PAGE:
Traditional Karate Instruction
The Shinrai school practices traditional Karate based on the Okinawan Naha-te system.
As well as a martial art with all the self defence aspects of traditional karate, Shinrai karate can also be practised as a sport. We encourage students to participate in Events (see separate page) as well as support those who wish to compete at national or international level.
Having our students' best interest at heart, our goal is that through dedicated practice our students achieve a sense of pride, self-respect and confidence.
A variety of classes are provided for juniors of 6 years and over, adults, families, beginners, black belts and aspiring competitors.
Children, adults and family groups all welcome
Experienced, fully insured and DBS cleared instructors
Classes in Surrey, Berkshire and NW/SW London
The History of Karate
KARATE is a martial art developed in the Ryukyu Islands of what is now Okinawa, Japan. The three main karate styles took their names from the villages in which they were practiced. NAHA-TE, SHURI-TE, TOMARI-TE were developed jointly from indigenous fighting methods called te and from Chinese fighting styles Tode (China hand). In 1923 Okinawan masters changed the Chinese character to a Japanese character indicating that the martial arts now taught in Okinawa were no longer purely Chinese. Thus, the meaning changed from Tode to Kara-te (empty hand).
Karate was originally brought to Okinawa from China. It was then brought to the Japanese mainland in the early 20th century during a time of cultural exchanges between Japan and the Ryukyu Islands following its annexation by Japan in the 19th century. Gichin Funakoshi was invited to Tokyo give a karate demonstration, and in 1924 Keio University established the first karate club in a Japanese University. By 1932, many Japanese Universities had karate clubs. After the Second World War, Okinawa became a United States military base and karate became extremely popular with the servicemen based there. As interest in karate became worldwide, karate masters migrated to Europe and America in order to popularise the art. Karate was further popularised in the west during the mid to late sixties with the advent of martial arts films. The most popular film star around at that time was Bruce Lee, who inspired many including Bernard and Carol, to take up a martial art.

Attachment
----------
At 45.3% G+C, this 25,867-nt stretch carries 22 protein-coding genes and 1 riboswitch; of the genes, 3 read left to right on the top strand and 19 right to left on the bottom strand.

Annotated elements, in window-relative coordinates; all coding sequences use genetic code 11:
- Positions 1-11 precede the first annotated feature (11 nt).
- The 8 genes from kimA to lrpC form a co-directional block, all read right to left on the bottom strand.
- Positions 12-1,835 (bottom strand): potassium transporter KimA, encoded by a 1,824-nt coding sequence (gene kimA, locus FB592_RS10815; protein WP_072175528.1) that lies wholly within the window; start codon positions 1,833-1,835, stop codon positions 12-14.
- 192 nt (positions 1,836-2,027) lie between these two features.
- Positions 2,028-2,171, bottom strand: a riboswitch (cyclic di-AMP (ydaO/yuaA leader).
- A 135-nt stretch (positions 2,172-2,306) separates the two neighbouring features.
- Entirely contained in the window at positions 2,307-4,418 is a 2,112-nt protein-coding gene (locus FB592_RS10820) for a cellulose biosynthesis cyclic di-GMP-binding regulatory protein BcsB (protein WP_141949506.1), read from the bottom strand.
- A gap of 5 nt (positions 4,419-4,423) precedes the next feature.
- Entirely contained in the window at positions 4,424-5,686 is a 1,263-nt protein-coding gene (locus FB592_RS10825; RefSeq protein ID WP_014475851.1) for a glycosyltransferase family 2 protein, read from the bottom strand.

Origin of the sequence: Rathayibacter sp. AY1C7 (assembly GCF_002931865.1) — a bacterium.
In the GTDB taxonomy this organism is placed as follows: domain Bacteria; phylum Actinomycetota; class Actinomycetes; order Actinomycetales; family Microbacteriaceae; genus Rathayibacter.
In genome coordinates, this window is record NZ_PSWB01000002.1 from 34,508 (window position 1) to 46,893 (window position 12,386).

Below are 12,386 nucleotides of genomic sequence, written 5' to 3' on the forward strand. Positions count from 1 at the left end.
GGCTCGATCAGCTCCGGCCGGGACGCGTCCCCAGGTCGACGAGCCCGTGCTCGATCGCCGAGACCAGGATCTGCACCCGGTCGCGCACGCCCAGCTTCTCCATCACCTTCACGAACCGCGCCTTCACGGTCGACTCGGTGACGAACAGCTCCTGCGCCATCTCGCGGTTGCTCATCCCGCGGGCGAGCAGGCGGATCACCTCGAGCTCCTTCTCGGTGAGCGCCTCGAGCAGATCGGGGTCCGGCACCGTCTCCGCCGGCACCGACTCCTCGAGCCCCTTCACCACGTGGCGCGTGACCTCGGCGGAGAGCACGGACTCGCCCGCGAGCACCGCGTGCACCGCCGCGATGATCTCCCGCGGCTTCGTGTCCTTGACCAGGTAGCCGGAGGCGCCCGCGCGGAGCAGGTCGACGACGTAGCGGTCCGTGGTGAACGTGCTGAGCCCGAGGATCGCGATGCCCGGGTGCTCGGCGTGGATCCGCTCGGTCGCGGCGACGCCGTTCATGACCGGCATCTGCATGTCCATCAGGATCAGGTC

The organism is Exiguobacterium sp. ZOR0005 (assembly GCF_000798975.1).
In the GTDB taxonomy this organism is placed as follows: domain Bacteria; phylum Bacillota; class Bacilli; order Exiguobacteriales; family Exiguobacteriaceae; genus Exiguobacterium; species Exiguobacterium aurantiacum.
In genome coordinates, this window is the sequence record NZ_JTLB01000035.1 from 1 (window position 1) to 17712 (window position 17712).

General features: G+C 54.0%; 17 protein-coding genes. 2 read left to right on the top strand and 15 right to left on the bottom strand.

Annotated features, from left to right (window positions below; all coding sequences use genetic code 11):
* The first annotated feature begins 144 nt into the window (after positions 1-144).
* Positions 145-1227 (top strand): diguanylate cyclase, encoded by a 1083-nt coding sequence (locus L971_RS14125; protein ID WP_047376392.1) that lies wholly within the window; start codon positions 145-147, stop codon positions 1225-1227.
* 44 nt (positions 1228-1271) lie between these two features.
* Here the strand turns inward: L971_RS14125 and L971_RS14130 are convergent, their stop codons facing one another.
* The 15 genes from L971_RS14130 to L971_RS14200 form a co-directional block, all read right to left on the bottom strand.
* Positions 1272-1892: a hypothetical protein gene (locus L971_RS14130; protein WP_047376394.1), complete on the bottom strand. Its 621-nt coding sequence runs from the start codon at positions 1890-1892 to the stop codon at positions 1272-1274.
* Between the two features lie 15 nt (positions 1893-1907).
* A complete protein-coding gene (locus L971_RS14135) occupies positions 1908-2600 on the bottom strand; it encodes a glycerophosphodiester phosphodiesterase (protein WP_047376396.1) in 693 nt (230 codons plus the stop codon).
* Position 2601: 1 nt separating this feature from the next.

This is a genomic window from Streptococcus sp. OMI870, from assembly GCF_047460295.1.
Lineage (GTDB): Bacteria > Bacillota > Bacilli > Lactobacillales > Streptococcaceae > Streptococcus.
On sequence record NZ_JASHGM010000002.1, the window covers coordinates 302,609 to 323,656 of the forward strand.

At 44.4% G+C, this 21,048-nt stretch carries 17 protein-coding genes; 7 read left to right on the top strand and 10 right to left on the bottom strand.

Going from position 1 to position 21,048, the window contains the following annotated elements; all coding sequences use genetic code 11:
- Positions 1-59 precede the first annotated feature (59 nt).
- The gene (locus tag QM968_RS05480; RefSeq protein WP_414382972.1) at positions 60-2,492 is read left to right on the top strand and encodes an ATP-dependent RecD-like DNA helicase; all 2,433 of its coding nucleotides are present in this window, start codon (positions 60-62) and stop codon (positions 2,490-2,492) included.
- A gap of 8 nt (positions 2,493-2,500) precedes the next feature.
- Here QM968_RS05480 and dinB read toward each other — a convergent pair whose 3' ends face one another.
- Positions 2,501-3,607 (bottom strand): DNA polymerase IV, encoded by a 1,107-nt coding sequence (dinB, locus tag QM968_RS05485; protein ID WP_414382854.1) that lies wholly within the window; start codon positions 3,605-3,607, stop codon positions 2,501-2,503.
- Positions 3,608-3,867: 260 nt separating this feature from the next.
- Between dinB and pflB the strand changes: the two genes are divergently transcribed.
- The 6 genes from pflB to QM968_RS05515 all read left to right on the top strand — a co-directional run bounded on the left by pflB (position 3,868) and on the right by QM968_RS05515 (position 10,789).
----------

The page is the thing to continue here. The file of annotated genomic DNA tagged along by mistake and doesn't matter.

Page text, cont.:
Present day Karate is categorised into four main parts: Mental Conditioning, Physical Conditioning, Self Defence, and Sport.
The Elements of Karate Training
The basics of Karate, covering the stances, blocks, kicks and strikes that are used as you progress through the Karate grades
Controlled sparring, to provide an opportunity to apply the basic skills that have been learnt.
Predefined patterns of karate moves, practised as a simulated response to an imaginary attack.
Karate is a physically demanding form of exercise, and can help develop fitness, flexibility, strength and focus.
Interested in training with us?
Try your first class for free.